Small animal vets 3, 1.9.16

Today I watched a few hours of vet consultations before ops started.

The first was a bitch spay, it took longer than expected as her ovaries were deep. The medical term is: Ovariohysterectomy. 

I’ve seen a few bitch spays ranging from a pup to an overweight bitch- so I definitely understand why the ideal age is 5-7 months. There is less fat and therefore less bleeding (lower risk). However, any younger then the kidneys and liver are far less mature. So they are less capable of tolerating the effects of anaesthetic drugs and less effective at metabolising them, breaking them down and excreting them from the body.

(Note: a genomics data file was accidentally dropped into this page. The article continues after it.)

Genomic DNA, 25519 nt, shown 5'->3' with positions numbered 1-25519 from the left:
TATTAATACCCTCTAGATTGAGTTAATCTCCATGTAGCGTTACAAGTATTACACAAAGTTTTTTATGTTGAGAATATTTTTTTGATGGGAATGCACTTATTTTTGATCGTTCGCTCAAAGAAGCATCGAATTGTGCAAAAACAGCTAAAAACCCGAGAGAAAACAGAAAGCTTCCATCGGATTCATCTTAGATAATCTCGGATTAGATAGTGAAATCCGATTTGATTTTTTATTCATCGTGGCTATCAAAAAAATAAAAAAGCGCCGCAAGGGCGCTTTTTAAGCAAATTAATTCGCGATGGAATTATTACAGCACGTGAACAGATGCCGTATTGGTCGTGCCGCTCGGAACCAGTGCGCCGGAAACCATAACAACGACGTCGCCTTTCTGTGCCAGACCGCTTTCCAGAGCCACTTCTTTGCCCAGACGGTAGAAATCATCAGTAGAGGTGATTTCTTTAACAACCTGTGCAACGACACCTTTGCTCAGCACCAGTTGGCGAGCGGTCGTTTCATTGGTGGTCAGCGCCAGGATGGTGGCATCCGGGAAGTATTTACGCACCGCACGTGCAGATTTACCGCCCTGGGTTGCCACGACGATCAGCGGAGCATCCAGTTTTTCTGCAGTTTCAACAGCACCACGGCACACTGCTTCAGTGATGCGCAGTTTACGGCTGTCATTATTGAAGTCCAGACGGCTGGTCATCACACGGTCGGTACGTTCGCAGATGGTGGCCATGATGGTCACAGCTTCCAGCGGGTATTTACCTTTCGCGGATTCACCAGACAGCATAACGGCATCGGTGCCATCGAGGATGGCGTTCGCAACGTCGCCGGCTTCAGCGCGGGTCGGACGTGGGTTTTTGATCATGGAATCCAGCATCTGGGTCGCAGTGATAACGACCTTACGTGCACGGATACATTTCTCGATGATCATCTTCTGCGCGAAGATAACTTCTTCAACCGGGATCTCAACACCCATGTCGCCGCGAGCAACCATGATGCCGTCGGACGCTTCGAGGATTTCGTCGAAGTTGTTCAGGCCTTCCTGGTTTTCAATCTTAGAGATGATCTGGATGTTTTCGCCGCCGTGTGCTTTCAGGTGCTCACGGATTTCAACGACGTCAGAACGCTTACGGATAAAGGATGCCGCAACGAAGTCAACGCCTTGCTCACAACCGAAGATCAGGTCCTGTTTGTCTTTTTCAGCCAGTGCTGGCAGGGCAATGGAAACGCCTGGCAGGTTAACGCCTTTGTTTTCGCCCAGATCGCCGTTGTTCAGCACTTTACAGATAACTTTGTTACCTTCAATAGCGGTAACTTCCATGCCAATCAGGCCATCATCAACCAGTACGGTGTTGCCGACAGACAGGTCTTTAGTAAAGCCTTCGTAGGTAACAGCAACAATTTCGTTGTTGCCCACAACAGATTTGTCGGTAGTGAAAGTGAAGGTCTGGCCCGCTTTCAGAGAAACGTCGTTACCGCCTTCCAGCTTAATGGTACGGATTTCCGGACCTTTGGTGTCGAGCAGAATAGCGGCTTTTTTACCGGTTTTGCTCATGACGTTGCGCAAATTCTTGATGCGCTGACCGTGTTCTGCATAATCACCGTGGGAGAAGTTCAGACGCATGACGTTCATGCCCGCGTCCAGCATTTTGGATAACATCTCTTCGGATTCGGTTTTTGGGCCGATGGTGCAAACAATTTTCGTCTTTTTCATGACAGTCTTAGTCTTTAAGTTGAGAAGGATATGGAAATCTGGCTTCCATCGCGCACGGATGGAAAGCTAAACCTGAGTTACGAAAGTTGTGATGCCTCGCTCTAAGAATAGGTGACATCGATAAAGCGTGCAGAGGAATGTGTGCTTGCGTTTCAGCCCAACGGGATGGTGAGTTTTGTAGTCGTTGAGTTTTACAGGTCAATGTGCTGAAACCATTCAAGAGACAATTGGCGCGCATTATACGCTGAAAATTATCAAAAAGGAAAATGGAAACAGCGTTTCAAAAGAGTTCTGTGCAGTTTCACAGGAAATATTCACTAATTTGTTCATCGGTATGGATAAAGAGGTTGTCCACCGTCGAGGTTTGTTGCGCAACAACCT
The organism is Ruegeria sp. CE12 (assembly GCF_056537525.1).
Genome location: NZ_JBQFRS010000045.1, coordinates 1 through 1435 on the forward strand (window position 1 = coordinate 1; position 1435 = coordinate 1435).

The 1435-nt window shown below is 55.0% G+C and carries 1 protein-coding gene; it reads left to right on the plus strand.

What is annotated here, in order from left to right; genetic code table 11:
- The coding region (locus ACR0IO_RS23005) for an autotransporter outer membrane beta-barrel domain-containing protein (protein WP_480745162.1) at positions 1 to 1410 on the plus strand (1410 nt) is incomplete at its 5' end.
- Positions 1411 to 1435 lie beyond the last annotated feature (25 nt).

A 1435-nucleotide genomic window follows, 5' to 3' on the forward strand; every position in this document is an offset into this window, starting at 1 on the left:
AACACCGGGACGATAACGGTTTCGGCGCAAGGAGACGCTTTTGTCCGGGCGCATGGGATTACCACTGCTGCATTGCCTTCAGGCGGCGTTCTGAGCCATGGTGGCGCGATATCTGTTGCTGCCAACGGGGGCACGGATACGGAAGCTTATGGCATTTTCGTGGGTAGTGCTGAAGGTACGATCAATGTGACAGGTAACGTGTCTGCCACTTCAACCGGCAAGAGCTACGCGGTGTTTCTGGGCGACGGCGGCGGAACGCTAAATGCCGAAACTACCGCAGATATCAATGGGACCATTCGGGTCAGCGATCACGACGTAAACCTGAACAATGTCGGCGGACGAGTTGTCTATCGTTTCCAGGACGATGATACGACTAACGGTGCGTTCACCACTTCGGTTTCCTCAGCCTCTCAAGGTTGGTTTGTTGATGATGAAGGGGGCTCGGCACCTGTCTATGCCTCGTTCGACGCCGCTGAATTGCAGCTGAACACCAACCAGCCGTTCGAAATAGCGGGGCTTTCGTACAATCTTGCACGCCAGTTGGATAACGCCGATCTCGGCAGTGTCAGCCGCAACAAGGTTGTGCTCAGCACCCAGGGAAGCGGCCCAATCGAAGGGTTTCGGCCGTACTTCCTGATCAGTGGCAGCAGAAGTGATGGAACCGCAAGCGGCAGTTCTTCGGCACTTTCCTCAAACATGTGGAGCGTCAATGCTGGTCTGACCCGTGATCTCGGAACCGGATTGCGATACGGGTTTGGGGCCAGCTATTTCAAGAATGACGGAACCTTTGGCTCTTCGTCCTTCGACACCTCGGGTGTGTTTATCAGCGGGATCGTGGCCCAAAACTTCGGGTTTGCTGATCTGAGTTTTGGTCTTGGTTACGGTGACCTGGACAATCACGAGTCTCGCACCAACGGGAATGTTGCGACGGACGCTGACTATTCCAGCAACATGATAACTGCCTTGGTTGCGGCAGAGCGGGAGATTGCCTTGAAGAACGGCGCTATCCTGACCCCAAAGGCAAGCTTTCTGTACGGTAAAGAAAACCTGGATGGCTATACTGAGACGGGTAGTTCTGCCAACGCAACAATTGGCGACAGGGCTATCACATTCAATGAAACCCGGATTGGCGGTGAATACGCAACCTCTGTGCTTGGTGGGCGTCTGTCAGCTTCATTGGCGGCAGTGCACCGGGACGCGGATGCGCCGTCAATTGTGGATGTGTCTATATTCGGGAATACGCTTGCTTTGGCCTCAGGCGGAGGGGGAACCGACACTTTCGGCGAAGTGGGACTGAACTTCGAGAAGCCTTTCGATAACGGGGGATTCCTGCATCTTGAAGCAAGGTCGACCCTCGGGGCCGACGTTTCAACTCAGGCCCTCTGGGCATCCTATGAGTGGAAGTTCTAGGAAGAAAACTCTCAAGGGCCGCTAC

The procedure:


The animal shouldn’t have eaten the night before due to the risks of vomiting when receiving general anaesthetic. 

Some bitches will have a pre-anaesthetic blood panel, to ensure the anaesthetic is safe (the vet/vet nurses will look for kidney and liver problems). This is a higher risk with older bitches. 

The surgical site and surrounding area is clipped as hair is ‘dirty’ it can collect dirt and bacteria.  It has to extend further to leave room for the incision. 

As she was a larger breed, I had to be careful when carrying her back into the kennel as she was conscious again. 

I then watched a dental on a dog who was admitted to have plates removed from his leg. This op was a few hours long- apart from dentals, this was the first non-routine op that I have watched.

In the operating theatre, I held up the dog’s leg before the operation commenced, so the surgical field was not contaminated before the drapes were placed around the dogs leg. 


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